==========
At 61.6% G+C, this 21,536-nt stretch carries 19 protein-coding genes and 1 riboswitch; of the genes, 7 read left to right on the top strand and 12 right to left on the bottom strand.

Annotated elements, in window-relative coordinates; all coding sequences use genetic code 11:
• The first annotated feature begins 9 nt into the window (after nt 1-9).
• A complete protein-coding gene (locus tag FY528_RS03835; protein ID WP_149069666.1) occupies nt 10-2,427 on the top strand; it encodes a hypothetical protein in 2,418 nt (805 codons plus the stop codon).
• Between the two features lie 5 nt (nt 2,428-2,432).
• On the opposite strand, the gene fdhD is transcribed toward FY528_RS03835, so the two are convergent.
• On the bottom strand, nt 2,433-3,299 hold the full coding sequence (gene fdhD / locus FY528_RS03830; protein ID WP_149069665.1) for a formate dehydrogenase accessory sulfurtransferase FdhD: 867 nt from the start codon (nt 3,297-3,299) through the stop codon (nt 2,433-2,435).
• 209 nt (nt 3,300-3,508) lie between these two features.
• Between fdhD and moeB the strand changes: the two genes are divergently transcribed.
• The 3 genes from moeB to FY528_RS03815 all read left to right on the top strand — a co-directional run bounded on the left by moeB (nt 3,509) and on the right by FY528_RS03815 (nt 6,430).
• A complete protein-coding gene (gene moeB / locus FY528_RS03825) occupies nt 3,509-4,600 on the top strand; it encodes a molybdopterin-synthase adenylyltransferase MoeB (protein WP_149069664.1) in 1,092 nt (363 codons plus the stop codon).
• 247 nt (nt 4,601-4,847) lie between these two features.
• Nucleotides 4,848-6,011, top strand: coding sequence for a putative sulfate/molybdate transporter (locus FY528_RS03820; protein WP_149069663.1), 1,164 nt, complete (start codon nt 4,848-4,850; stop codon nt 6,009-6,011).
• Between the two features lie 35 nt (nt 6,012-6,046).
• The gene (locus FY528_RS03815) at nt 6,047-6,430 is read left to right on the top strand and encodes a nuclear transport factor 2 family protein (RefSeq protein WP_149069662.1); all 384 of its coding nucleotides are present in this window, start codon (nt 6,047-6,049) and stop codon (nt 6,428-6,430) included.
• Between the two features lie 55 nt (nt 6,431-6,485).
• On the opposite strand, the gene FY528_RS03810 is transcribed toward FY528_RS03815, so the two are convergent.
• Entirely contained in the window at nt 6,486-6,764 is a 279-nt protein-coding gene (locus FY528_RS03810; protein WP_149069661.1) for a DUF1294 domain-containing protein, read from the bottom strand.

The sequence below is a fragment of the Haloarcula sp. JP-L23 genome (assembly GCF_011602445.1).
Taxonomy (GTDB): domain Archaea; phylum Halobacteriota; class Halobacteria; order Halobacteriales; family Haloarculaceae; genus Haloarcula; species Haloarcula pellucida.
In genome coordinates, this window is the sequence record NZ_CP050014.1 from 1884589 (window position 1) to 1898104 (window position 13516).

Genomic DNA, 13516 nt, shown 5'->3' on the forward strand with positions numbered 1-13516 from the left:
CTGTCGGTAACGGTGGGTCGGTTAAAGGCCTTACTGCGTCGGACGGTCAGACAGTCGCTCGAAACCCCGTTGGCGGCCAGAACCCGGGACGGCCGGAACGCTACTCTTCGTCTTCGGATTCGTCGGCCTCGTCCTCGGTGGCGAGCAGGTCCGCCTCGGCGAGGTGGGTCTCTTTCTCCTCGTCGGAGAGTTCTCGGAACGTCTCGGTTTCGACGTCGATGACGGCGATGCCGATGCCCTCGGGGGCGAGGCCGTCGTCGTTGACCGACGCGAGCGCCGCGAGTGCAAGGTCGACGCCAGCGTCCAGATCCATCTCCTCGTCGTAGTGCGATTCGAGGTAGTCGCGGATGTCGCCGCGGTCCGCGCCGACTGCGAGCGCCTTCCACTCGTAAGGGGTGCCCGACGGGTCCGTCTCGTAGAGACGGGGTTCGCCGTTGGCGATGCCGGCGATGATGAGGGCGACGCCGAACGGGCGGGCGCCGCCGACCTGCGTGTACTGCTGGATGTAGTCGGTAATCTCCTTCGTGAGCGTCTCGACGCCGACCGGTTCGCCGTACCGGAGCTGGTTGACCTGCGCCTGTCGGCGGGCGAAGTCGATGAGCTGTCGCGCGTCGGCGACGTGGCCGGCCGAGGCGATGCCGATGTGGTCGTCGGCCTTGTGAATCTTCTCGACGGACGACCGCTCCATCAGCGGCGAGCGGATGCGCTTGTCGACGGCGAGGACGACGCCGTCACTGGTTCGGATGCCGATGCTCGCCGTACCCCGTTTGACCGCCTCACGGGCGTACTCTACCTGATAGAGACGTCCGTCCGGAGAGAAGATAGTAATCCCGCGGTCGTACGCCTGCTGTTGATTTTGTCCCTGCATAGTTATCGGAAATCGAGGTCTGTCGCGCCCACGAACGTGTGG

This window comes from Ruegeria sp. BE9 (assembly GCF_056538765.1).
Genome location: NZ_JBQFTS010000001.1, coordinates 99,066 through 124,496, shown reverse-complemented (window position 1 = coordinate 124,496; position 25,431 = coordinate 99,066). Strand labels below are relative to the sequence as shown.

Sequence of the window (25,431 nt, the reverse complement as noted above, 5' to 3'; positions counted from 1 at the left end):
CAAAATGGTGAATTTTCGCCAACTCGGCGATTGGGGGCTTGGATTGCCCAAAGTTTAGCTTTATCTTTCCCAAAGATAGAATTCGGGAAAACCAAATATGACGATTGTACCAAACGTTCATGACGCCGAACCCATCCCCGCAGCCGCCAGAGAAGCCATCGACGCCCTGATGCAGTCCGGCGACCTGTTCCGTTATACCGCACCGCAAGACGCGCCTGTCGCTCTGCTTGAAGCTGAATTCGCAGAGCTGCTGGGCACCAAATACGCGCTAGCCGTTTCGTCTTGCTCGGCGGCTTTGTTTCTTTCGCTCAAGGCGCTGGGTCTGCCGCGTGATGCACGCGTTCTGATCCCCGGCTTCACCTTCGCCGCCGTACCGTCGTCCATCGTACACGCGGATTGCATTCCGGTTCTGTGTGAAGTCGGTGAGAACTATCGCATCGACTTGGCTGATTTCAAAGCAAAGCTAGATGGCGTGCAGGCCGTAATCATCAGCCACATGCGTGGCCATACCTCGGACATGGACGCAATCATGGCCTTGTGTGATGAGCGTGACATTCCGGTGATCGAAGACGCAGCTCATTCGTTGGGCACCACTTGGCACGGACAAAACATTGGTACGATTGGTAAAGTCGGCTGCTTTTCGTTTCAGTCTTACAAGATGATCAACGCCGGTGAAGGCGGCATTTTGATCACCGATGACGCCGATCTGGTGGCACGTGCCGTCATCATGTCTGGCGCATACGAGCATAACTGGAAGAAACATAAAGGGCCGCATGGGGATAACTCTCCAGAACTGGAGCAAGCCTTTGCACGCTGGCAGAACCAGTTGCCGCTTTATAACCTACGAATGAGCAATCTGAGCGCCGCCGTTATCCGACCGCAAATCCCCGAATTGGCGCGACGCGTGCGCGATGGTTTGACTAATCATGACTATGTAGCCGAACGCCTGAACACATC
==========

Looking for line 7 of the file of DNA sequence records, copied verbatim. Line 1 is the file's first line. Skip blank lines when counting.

• On the bottom strand, nt 2,433-3,299 hold the full coding sequence (gene fdhD / locus FY528_RS03830; protein ID WP_149069665.1) for a formate dehydrogenase accessory sulfurtransferase FdhD: 867 nt from the start codon (nt 3,297-3,299) through the stop codon (nt 2,433-2,435).